More worrying is the arrest and detention of lawyers which appear to be a concerted effort to prevent legal practitioners from taking on cases and representing their clients without interference. . We urge the Tanzanian authorities to appreciate that freedom and independence of the legal profession is an essential component for the proper functioning of the rule of law in any democracy.

We urge the Tanzanian government to recognise the valuable role played by lawyers and to promote and support their work in line with the United Nations Basic Principles on the Role of Lawyers, which in Paragraph 23 states that lawyers, like other citizens, are entitled to freedom of expression.

Human rights defenders and the SAHRDN remind the government of Tanzania that it has a fundamental obligation under paragraph 16 of the United Nations Basic Principles on the Role of Lawyers to ensure that lawyers are able to perform all of their professional functions without intimidation, hindrance, harassment or improper interference and are able to travel and to consult with their clients freely both within their own country and abroad and that they must not suffer, or be threatened with, prosecution or administrative, economic or other sanctions for any action taken in accordance with recognised professional duties, standards and ethics.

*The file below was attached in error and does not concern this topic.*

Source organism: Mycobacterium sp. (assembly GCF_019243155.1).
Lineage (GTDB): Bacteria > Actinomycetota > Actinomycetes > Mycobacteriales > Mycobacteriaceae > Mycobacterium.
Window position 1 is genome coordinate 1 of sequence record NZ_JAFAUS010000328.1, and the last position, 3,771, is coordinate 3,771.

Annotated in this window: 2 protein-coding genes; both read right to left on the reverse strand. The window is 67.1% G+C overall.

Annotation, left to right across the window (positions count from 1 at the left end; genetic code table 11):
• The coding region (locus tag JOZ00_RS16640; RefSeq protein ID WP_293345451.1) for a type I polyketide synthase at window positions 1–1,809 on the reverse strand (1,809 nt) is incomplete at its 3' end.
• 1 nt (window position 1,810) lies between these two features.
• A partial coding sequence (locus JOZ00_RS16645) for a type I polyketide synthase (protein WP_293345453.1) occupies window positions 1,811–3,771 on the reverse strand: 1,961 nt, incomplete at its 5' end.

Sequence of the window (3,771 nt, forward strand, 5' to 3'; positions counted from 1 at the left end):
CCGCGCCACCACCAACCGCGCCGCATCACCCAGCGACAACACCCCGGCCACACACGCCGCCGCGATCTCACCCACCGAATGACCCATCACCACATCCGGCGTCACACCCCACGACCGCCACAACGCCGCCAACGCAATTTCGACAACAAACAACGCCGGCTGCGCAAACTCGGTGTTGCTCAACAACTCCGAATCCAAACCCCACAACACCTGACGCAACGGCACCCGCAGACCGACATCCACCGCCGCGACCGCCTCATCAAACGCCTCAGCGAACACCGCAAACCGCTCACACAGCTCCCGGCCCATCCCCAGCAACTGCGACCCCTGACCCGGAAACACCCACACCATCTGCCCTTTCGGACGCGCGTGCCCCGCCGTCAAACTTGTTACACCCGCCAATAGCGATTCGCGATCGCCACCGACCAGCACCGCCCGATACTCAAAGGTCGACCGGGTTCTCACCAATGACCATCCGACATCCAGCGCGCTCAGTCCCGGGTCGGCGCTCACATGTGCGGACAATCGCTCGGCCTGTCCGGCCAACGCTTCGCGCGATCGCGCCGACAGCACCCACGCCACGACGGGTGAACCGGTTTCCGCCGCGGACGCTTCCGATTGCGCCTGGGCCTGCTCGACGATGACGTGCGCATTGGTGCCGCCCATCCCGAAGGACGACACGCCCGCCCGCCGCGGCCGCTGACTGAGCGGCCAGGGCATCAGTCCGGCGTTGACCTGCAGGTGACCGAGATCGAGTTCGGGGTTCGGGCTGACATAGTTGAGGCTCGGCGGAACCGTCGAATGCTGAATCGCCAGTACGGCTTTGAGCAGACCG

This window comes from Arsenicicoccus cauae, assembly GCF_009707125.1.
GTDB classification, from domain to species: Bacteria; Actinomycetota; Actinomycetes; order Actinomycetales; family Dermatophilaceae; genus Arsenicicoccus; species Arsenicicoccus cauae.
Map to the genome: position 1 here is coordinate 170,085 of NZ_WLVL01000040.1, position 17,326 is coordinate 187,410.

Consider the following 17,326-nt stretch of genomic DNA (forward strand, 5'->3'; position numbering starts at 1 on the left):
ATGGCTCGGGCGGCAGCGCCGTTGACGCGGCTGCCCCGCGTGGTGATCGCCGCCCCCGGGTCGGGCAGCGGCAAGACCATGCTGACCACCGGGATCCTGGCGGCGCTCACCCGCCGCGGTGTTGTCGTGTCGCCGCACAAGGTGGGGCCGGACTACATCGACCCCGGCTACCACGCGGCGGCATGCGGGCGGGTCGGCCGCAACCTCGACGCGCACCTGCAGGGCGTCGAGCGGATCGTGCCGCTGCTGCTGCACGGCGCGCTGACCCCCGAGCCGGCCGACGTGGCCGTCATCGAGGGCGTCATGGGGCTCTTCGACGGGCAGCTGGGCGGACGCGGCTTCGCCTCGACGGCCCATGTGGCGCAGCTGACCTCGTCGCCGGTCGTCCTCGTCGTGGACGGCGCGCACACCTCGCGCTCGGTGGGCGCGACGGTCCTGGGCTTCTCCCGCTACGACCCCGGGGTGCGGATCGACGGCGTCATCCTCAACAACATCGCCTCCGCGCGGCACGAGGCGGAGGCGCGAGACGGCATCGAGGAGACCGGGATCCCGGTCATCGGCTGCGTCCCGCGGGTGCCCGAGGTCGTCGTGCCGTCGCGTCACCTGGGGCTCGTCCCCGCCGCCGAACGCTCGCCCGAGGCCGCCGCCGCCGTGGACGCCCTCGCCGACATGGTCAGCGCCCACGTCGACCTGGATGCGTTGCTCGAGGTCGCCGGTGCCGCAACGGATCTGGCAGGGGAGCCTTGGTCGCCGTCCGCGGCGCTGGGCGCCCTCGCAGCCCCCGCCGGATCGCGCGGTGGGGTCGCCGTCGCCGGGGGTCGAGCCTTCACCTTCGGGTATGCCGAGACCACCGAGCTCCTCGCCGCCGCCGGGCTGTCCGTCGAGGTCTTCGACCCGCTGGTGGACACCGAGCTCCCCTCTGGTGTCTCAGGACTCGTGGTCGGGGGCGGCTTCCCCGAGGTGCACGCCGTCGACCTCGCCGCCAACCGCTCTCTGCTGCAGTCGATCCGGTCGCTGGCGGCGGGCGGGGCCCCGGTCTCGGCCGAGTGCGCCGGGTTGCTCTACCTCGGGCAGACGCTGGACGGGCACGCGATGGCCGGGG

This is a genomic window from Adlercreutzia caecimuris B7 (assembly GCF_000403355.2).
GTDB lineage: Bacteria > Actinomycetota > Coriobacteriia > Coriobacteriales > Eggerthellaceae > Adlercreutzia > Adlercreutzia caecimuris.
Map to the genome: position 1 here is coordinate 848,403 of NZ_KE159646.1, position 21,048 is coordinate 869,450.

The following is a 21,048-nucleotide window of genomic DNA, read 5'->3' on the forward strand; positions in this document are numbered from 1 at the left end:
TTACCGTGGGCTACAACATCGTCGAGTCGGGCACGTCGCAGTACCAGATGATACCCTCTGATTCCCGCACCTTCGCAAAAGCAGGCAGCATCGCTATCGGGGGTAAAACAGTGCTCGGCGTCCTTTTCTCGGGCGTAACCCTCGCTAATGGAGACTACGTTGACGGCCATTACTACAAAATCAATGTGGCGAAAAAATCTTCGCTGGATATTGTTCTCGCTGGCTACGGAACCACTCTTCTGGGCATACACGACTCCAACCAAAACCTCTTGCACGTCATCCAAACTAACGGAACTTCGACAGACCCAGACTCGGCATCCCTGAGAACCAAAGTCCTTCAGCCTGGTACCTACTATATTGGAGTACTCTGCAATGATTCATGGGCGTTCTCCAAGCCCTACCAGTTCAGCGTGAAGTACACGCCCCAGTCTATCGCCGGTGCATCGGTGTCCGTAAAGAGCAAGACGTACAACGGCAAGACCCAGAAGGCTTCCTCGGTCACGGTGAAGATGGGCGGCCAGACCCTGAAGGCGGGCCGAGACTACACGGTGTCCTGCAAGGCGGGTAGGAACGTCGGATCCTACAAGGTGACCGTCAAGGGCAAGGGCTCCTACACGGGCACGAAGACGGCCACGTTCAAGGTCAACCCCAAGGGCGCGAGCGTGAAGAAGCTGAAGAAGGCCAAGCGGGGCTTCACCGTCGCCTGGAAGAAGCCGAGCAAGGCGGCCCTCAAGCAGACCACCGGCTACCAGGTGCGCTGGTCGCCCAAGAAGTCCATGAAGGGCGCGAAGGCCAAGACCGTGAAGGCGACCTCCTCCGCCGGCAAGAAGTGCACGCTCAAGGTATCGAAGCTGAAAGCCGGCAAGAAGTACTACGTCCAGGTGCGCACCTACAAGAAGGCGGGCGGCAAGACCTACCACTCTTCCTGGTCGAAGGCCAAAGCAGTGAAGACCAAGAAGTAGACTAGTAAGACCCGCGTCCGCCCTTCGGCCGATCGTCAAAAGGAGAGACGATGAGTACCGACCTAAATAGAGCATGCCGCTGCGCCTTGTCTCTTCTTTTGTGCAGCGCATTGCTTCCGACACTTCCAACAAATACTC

The African Charter on Human and Peoples’ Rights, to which Tanzania is a signatory, and the African Union’s Principles and Guidelines on the Right to Fair Trial and Legal Assistance in Africa (“the Principles and Guidelines”), also reaffirm these rights. The Principles and Guidelines further stipulate that the independence of lawyers shall be guaranteed. Further the African Commission Resolution 376 on the Situation of Human Rights Defenders in Africa calls upon states to refrain from harassing human rights defenders. In particular, paragraphs 2 and 3 of Resolution 376 enjoin states to:

2. Take the necessary measures to provide human rights defenders with a conducive environment to be able to carry out their activities without fear of acts of violence, threat, intimidation, reprisal, discrimination, oppression and harassment from State and non-State actors;

3. Adopt specific legislative measures to recognize the status of human rights defenders and protect their rights and the rights of their colleagues and family members, including women human rights defenders and those working on issues such as extractive industries, health and HIV/AIDS, reproductive health, sexual orientation and gender identity, promotion of peace and democracy, fight against terrorism, and respect for human rights.

Therefore we collectively issue an urgent call for the following, as a matter of extreme urgency:


  • To drop all charges against the human rights defenders and lawyers and to immediately release them unconditionally from detention.